Perhaps she regretted that she wasn’t really a practical, nurturing woman.  She was happier with her head in a book than in the kitchen.  And she didn’t have the ability to comfort a crying child, or the desire to take care of the messy practicalities of life.  In later years, she became more emotionally open, but I think she remained a Queen of Swords throughout.  And that influenced how others responded to her, which can’t always have been easy.  While we must lie in the bed we have made, we don’t always understand the consequences of our choices when we make them.

BF-Ravens-OmaRdg4What in life brought you most joy? – Ace of Cups

While she may not have been very good at dealing with the complications of family and children, that doesn’t mean that love wasn’t the most important thing in her life.  She always had fur babies, and loved them devotedly – they are much simpler than other people’s children.   And, as I say, she became more emotionally open when she was older, though not everyone could appreciate the change by that point, relationships being what they are.  Yet, love is so fundamental to our well-being, even when we find it hard to express or accept.  I wish I had been able to offer her more love, once she became more open to it.

BF-Ravens-OmaRdg3What is your final message to me? – Two of Cups

Ah, more love!  Honour your differences as well as your similarities, and love people regardless.  Intertwine your life with those of the people around you, as that forms the most important support you can have.  Ultimately, it doesn’t matter if you are the same as others, it only matters if you can connect with them despite the differences.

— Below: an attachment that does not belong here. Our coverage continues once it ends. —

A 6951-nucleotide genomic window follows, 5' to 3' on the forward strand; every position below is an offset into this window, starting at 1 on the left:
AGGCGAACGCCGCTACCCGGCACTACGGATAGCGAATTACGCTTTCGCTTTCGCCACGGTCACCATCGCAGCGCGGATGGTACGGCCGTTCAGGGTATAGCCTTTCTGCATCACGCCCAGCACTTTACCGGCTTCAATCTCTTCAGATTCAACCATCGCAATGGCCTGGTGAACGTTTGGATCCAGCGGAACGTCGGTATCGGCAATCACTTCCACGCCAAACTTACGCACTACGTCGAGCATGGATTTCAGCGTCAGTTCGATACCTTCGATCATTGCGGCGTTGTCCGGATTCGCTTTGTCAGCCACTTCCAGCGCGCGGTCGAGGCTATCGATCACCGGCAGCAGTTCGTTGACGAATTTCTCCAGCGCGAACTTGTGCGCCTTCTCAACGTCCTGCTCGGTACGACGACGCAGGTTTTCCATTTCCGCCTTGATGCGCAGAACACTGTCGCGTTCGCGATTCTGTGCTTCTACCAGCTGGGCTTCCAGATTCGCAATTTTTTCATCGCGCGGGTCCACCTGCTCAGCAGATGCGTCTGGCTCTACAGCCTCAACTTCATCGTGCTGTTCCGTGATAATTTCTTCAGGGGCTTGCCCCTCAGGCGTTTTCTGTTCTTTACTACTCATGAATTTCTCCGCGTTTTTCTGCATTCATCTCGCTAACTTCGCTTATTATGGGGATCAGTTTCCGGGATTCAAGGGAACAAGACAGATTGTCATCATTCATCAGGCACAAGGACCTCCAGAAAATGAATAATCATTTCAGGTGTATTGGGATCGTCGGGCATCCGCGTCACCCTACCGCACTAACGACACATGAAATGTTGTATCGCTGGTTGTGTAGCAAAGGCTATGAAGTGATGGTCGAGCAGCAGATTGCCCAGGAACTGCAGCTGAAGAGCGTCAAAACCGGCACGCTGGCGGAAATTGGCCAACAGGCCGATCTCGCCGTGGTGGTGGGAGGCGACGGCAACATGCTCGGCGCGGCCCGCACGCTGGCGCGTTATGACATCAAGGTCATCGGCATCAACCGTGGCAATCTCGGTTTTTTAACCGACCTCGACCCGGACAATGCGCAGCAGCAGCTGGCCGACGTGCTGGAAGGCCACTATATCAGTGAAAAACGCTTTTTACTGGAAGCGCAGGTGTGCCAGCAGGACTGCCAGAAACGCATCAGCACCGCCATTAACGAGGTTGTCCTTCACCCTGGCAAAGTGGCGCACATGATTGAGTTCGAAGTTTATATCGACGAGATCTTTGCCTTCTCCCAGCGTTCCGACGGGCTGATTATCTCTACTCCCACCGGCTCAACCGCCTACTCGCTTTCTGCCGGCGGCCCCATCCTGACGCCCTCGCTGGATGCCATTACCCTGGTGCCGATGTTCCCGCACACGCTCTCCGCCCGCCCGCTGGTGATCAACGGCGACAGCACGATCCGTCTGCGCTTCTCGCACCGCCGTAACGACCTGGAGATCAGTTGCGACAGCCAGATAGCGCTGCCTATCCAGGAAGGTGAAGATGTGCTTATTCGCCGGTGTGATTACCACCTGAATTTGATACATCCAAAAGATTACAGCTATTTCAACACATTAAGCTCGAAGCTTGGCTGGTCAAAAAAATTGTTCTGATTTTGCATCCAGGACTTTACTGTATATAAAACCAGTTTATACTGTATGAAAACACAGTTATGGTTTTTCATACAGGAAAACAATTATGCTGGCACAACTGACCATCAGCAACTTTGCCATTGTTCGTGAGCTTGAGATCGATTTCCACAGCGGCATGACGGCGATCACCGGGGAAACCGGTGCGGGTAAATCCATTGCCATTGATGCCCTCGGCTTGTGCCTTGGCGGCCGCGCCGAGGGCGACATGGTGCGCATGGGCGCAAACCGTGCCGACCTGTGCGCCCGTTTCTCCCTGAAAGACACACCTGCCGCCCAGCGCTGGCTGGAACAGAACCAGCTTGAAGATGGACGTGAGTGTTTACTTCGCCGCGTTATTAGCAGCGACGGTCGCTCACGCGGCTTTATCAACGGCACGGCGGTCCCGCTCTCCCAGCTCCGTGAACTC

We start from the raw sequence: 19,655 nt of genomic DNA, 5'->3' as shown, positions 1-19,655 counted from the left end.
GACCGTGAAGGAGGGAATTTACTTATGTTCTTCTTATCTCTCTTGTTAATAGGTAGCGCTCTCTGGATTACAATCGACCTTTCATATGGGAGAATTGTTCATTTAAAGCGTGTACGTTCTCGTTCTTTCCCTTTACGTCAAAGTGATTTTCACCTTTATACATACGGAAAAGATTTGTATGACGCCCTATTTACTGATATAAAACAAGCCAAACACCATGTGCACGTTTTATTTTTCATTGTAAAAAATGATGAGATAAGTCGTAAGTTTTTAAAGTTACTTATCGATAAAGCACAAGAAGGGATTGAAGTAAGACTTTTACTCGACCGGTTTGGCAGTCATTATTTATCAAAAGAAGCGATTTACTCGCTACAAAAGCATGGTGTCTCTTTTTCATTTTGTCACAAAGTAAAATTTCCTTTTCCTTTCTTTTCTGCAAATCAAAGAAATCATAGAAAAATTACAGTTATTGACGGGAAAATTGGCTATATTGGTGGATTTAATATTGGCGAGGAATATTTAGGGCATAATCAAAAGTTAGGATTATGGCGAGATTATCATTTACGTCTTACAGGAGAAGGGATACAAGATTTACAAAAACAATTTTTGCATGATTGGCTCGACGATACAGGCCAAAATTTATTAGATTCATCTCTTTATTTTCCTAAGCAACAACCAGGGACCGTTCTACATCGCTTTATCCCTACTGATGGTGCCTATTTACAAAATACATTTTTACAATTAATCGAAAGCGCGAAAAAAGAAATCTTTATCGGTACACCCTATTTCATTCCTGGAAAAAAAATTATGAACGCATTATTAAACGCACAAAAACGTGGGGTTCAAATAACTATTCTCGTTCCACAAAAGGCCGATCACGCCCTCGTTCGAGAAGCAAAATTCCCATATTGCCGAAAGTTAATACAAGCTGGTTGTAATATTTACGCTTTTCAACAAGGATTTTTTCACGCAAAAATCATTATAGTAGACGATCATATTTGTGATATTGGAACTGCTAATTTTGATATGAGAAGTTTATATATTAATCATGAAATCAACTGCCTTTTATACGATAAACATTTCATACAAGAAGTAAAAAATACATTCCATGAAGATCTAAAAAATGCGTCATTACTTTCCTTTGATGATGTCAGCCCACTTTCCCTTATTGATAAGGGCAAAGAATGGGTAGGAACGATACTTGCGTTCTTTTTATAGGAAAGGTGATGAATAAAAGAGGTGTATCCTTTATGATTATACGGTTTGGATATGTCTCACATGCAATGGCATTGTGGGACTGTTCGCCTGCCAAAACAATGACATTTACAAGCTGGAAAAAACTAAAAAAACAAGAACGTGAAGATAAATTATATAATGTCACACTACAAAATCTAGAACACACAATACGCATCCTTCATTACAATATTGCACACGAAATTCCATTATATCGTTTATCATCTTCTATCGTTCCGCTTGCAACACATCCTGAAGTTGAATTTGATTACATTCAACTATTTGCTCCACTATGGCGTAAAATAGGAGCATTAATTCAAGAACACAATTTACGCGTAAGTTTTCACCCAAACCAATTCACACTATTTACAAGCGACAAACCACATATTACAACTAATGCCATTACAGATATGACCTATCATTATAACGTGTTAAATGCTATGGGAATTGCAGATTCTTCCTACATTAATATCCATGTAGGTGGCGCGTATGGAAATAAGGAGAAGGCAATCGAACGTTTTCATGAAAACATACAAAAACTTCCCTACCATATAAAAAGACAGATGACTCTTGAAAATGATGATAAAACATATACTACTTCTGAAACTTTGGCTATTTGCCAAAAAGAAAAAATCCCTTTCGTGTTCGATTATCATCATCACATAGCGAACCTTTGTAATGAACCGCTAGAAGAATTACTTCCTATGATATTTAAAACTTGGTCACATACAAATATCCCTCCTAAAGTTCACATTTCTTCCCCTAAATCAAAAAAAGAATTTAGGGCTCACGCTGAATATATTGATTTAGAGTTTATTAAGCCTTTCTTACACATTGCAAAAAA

This is a powerful message to me.  My elder son is very different, yet I see his joy in being loved and loving.  Though people stare in the streets, to me his is beautiful.  Thank you for the reminder, Oma.

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18 Responses to “Hello Oma, How Are You?”

  • What a lovely message and reminder! I think I’ll try this for some of my family too. Thank you 🙂

    Reply
    • Glad you enjoyed it, Alison 🙂 It was interesting for me to do with a family member I didn’t know all that well, offering some new thoughts on who she was…

      Reply
  • A lovely spread, and a really good interview with a lady who sounds rather enigmatic for her time!